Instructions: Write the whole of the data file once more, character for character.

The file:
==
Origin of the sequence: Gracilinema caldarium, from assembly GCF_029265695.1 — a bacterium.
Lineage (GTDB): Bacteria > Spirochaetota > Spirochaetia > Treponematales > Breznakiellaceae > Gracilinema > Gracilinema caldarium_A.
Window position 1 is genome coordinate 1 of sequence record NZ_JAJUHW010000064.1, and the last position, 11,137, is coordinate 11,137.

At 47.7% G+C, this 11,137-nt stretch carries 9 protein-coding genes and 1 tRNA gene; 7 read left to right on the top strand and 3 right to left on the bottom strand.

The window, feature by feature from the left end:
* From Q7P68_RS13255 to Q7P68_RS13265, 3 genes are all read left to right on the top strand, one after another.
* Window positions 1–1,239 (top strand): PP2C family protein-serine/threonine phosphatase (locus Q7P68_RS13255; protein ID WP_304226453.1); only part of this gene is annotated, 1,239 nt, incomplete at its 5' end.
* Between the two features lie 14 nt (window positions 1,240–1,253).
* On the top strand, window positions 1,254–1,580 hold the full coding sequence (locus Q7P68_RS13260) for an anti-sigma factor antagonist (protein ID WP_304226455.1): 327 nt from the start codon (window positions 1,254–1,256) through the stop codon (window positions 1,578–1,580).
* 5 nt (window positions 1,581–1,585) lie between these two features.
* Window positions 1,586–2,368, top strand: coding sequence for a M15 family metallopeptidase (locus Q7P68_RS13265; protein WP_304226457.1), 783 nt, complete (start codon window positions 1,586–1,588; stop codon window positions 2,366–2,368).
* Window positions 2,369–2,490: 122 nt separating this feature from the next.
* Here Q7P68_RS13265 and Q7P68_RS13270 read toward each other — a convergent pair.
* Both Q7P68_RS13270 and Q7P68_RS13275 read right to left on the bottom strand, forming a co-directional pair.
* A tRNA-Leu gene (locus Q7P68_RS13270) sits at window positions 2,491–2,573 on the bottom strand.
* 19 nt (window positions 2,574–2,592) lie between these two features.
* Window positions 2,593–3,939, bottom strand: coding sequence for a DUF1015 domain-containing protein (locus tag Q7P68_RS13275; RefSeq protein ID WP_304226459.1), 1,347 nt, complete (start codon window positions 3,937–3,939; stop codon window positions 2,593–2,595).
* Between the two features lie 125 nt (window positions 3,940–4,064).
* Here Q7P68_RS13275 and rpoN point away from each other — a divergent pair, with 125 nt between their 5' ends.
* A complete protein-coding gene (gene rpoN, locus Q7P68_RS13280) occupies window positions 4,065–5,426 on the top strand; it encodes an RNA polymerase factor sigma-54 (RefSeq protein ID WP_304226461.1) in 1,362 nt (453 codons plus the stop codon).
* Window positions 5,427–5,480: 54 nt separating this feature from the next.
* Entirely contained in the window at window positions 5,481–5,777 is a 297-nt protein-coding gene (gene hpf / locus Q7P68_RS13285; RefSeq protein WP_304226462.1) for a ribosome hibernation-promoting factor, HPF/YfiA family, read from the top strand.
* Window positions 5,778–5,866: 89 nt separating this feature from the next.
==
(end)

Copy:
Origin of the sequence: Gracilinema caldarium, from assembly GCF_029265695.1 — a bacterium.
Lineage (GTDB): Bacteria > Spirochaetota > Spirochaetia > Treponematales > Breznakiellaceae > Gracilinema > Gracilinema caldarium_A.
Window position 1 is genome coordinate 1 of sequence record NZ_JAJUHW010000064.1, and the last position, 11,137, is coordinate 11,137.

At 47.7% G+C, this 11,137-nt stretch carries 9 protein-coding genes and 1 tRNA gene; 7 read left to right on the top strand and 3 right to left on the bottom strand.

The window, feature by feature from the left end:
* From Q7P68_RS13255 to Q7P68_RS13265, 3 genes are all read left to right on the top strand, one after another.
* Window positions 1–1,239 (top strand): PP2C family protein-serine/threonine phosphatase (locus Q7P68_RS13255; protein ID WP_304226453.1); only part of this gene is annotated, 1,239 nt, incomplete at its 5' end.
* Between the two features lie 14 nt (window positions 1,240–1,253).
* On the top strand, window positions 1,254–1,580 hold the full coding sequence (locus Q7P68_RS13260) for an anti-sigma factor antagonist (protein ID WP_304226455.1): 327 nt from the start codon (window positions 1,254–1,256) through the stop codon (window positions 1,578–1,580).
* 5 nt (window positions 1,581–1,585) lie between these two features.
* Window positions 1,586–2,368, top strand: coding sequence for a M15 family metallopeptidase (locus Q7P68_RS13265; protein WP_304226457.1), 783 nt, complete (start codon window positions 1,586–1,588; stop codon window positions 2,366–2,368).
* Window positions 2,369–2,490: 122 nt separating this feature from the next.
* Here Q7P68_RS13265 and Q7P68_RS13270 read toward each other — a convergent pair.
* Both Q7P68_RS13270 and Q7P68_RS13275 read right to left on the bottom strand, forming a co-directional pair.
* A tRNA-Leu gene (locus Q7P68_RS13270) sits at window positions 2,491–2,573 on the bottom strand.
* 19 nt (window positions 2,574–2,592) lie between these two features.
* Window positions 2,593–3,939, bottom strand: coding sequence for a DUF1015 domain-containing protein (locus tag Q7P68_RS13275; RefSeq protein ID WP_304226459.1), 1,347 nt, complete (start codon window positions 3,937–3,939; stop codon window positions 2,593–2,595).
* Between the two features lie 125 nt (window positions 3,940–4,064).
* Here Q7P68_RS13275 and rpoN point away from each other — a divergent pair, with 125 nt between their 5' ends.
* A complete protein-coding gene (gene rpoN, locus Q7P68_RS13280) occupies window positions 4,065–5,426 on the top strand; it encodes an RNA polymerase factor sigma-54 (RefSeq protein ID WP_304226461.1) in 1,362 nt (453 codons plus the stop codon).
* Window positions 5,427–5,480: 54 nt separating this feature from the next.
* Entirely contained in the window at window positions 5,481–5,777 is a 297-nt protein-coding gene (gene hpf / locus Q7P68_RS13285; RefSeq protein WP_304226462.1) for a ribosome hibernation-promoting factor, HPF/YfiA family, read from the top strand.
* Window positions 5,778–5,866: 89 nt separating this feature from the next.